Subwoofers - What You Need To Know

Klipsch Reference Subwoofers
Klipsch Reference Subwoofers. Image provided by Klipsch Group

What a Subwoofer Is

When you go to your local movie theater, you marvel not only at the large and colorful images projected on the screen, but the sounds emanating all around you. What really grabs you, though, is the sound you actually feel; the deep bass that shakes you up and gets you right in the gut.

A specialized speaker, referred to as a subwoofer, is responsible for that deep bass experience.

The subwoofer is designed only to reproduce the lowest of audible frequencies. In home theater, this is often referred to as LFE (Low Frequency Effects.

The surround sound channel that is dedicated to the subwoofer is referred to as the .1 channel.

With the popularity of home theater sound systems resulting in specialized speakers for center channel dialog, main soundtracks, surround, and sometimes even height effects, the need for a speaker to reproduce just the deep bass portion of a movie soundtrack is all the more important. Although these subwoofers are not quite as "thunderous" as the subwoofers employed at the local movie theater, these unique loudspeakers can still shake the house down or annoy the downstairs neighbors in your apartment or condo complex.

Buying a subwoofer is a necessity when it comes to the home theater experience.

Types of Subwoofers

Passive Subwoofers

Passive subwoofers are powered by an external amplifier, in the same fashion as other speakers in your system.

The important consideration here is that since extreme bass needs more power to reproduce low frequency sounds, your amplifier or receiver needs to be able to output enough power to sustain bass effects in the subwoofer without draining the amp. How much power depends on the requirements of the speaker and the size of the room (and how much bass you can stomach!).

Powered Subwoofers

To solve the problem of inadequate power or other characteristics that may be lacking in a receiver or amplifier, powered subwoofers are self-contained speaker/amplifier configurations inside the same cabinet, in which the characteristics of the amplifier and subwoofer are optimally matched.

As a side benefit to the combining a speaker and an amplifier in the same cabinet, all a powered subwoofer needs is a line output from a home theater receiver. This arrangement takes a lot of the power load away from the amp/receiver and allows the amp/receiver to power the mid-range and tweeters more easily.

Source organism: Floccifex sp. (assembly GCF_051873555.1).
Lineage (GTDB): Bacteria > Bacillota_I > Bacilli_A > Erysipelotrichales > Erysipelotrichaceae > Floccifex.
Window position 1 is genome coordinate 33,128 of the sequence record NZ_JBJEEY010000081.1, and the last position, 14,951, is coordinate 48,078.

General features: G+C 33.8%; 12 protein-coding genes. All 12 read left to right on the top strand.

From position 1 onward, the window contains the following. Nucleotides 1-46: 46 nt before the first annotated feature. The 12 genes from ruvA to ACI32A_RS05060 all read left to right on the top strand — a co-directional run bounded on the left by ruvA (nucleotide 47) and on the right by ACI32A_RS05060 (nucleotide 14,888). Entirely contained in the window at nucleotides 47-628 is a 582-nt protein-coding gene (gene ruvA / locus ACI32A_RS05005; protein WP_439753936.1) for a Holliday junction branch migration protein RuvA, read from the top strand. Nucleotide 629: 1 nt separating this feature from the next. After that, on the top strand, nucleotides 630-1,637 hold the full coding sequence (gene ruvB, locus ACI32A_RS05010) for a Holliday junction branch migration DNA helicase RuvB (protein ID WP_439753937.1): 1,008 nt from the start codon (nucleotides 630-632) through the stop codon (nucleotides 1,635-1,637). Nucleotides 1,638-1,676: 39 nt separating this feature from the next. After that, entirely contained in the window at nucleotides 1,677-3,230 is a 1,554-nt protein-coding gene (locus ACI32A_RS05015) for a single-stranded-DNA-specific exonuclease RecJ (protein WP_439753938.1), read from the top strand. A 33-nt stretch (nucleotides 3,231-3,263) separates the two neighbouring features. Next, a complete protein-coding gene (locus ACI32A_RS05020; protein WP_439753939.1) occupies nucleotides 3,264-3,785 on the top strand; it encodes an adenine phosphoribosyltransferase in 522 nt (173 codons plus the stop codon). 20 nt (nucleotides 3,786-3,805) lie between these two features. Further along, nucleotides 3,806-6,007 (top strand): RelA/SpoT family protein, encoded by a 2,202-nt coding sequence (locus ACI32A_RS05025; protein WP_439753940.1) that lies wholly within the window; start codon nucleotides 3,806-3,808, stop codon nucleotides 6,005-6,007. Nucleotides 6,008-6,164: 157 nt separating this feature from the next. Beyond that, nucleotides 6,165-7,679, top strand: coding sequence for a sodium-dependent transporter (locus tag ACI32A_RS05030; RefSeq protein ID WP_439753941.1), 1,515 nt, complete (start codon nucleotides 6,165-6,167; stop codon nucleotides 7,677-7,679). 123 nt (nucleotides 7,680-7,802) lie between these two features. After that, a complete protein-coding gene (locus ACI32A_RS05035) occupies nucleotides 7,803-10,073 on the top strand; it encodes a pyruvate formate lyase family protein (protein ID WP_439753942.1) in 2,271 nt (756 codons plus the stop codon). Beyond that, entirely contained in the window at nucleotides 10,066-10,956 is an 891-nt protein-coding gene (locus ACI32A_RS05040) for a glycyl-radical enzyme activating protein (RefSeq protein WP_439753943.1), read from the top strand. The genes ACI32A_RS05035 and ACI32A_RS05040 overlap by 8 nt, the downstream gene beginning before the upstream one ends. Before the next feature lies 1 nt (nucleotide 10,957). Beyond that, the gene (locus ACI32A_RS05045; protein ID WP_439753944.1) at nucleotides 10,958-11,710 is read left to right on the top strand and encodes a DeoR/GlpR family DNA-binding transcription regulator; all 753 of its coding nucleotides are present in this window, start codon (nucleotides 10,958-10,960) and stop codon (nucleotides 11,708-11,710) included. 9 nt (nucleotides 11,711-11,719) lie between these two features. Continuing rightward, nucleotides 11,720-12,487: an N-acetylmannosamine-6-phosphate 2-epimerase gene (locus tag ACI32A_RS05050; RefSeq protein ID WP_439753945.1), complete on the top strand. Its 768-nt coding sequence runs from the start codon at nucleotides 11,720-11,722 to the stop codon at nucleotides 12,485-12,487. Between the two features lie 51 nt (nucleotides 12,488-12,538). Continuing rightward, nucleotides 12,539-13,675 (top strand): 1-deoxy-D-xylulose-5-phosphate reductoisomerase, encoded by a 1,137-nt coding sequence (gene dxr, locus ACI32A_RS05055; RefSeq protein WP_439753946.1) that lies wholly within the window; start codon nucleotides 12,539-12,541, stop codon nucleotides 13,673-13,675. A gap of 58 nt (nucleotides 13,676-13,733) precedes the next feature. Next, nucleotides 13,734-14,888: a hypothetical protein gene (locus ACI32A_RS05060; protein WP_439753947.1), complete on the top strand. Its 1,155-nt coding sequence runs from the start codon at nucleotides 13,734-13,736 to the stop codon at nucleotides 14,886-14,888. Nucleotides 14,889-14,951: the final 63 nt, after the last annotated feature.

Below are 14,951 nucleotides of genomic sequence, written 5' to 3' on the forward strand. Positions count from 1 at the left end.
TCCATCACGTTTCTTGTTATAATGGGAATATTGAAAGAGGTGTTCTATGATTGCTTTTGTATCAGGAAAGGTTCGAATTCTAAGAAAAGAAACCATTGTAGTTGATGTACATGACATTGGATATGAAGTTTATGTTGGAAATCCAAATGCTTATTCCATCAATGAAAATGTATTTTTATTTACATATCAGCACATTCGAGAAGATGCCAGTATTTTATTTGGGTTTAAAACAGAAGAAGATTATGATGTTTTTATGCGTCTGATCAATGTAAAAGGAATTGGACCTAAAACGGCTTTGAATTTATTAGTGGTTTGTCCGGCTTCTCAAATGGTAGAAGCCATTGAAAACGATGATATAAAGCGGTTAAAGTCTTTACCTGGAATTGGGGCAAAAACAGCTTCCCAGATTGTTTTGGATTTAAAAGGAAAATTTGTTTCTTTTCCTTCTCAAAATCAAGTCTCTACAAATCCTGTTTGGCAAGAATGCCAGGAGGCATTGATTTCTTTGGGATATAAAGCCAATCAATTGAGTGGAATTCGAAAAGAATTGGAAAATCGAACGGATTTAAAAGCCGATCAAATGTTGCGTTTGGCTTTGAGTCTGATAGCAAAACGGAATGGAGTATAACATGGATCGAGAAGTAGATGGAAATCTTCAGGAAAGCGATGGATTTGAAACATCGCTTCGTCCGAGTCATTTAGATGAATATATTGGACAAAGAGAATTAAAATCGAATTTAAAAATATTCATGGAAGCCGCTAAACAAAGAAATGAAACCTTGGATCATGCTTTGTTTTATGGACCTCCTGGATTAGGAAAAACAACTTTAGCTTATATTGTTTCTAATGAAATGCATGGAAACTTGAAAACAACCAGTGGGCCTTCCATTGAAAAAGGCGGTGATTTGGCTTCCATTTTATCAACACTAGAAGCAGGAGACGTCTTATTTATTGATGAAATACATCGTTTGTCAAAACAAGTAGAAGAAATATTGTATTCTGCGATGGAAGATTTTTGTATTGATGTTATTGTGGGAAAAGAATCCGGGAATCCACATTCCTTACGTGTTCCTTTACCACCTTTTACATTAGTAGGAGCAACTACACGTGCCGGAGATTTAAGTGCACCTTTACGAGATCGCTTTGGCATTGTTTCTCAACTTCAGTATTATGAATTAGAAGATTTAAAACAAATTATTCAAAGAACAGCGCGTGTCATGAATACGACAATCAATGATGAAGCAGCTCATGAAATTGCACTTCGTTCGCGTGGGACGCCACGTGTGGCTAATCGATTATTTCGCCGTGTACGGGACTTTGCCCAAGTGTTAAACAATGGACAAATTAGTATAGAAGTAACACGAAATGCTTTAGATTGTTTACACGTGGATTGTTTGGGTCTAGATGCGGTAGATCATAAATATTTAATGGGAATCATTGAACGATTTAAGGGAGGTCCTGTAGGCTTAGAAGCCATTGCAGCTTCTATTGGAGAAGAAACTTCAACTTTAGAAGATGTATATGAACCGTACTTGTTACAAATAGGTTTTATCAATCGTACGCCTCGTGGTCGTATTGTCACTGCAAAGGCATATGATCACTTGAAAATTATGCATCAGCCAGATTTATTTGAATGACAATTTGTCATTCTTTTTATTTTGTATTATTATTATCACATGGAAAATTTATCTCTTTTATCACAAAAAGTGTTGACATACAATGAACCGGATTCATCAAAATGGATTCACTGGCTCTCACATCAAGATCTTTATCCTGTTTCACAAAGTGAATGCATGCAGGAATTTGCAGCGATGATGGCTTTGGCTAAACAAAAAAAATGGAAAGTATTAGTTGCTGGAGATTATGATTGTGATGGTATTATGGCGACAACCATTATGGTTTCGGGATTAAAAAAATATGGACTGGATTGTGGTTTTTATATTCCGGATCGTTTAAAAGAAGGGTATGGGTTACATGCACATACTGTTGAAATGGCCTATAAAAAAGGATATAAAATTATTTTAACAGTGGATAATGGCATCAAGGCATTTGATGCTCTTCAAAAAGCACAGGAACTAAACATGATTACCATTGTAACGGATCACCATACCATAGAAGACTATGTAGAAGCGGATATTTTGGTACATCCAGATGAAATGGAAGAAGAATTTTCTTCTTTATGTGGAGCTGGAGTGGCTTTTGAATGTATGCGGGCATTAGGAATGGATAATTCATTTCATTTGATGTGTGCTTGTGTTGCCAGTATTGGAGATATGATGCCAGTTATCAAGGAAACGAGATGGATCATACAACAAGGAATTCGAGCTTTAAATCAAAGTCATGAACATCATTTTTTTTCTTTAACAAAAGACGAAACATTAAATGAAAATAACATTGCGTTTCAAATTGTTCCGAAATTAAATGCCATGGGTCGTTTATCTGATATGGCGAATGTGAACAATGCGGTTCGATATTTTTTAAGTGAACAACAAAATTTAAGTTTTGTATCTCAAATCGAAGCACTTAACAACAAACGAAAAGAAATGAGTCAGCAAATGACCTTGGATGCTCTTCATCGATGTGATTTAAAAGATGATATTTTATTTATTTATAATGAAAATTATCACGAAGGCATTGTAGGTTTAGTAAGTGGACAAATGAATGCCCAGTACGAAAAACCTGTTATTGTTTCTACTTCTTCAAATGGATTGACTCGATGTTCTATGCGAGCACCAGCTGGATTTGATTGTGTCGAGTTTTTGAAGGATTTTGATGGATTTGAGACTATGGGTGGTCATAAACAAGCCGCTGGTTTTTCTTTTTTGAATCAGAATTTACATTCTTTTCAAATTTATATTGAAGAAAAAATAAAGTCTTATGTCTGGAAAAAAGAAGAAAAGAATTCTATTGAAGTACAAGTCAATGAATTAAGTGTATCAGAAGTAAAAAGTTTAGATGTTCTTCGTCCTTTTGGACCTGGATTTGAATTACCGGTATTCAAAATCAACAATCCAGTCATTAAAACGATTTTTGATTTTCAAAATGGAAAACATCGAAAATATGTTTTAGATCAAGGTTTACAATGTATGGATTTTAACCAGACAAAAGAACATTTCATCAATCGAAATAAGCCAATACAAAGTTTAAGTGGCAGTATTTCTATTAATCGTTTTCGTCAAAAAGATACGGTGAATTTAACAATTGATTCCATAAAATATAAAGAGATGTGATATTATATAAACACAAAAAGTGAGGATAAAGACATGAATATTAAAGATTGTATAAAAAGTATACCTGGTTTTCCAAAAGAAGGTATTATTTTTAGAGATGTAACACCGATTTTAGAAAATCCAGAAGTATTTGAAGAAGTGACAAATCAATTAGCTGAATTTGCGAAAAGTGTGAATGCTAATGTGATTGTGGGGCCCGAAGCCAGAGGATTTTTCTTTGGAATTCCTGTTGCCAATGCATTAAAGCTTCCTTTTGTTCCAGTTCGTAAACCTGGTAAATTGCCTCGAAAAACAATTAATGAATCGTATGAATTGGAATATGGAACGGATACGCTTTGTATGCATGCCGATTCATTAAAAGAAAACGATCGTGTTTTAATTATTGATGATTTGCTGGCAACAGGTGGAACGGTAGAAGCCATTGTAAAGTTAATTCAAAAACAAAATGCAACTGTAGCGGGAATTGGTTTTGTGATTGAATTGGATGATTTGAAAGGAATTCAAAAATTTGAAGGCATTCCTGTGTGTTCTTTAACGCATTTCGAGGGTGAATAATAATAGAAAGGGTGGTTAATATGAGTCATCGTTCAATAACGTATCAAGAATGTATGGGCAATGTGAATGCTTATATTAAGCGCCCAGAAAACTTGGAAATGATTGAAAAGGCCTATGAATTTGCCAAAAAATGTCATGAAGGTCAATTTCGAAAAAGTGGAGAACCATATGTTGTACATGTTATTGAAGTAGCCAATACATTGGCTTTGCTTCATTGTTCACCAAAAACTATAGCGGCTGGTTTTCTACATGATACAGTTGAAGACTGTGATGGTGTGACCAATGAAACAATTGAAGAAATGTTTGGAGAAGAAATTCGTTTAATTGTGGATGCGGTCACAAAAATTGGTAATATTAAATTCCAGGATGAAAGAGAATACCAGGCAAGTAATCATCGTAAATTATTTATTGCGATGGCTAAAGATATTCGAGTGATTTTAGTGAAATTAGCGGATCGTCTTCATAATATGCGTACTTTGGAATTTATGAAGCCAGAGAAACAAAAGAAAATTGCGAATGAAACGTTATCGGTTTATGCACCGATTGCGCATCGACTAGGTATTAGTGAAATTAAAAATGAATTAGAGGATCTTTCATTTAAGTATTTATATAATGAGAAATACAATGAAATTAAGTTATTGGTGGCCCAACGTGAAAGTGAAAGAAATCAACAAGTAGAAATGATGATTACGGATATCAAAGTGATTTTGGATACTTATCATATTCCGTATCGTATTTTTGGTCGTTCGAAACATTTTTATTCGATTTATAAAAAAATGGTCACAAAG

For more on the differences and how to hook-up Passive and Powered Subwoofers, read my supplementary article: Passive Subwoofers vs Powered Subwoofers.

Additional Subwoofer Characteristics

Additional subwoofer design variations are employed to further optimize how frequency performance. These variations include the use of Front-firing and Down-firing speakers, as well as the use, in some cases, of Ports or Passive Radiators.

Front-firing subwoofers employ a speaker mounted so that it radiates the sound from the side or front of the subwoofer enclosure. Down-firing subwoofers employ a speaker that is mounted so that it radiates downward, towards the floor.

In addition, some enclosures employ an additional port, which forces out more air, increasing bass response in a more efficient manner than sealed enclosures. This type of ported design is referred to as Bass Reflex.

Another type of enclosure utilizes a Passive Radiator in addition to the speaker, instead of a port, to increase efficiency and preciseness. Passive radiators can either be speakers with the voice coil removed, or a flat diaphragm.


Typically, a good subwoofer has a "crossover" frequency of about 100hz. The crossover is an electronic circuit that routes all frequencies below that point to the subwoofer; all frequencies above that point are reproduced the main, center, and surround speakers.

Gone is the need for those large 3-Way speaker systems with 12" or 15" woofers. Smaller satellite speakers, optimized for mid-and-high frequencies, take up much less space and are now common in many home theater systems.


In addition, since the deep-bass frequencies reproduced by the subwoofers are non-directional (as frequencies that are at or below the threshold of hearing). It is very difficult for our ears to actually pin-point the direction in which these types of sounds are coming. That is why we can only sense that an earthquake seems to be all around us, rather from coming from a particular direction.

As a result od the omni or non-directional characteristics of extreme low frquency sound, the subwoofer can be placed anywhere in the room. However, optimum results depend on room size, floor type, furnishings, and wall construction. Typically, best placement for a subwoofer is in the front of the room, just to the left or right of the main speakers. There are more installation tips in the conclusion of this article.

Subwoofer Alternatives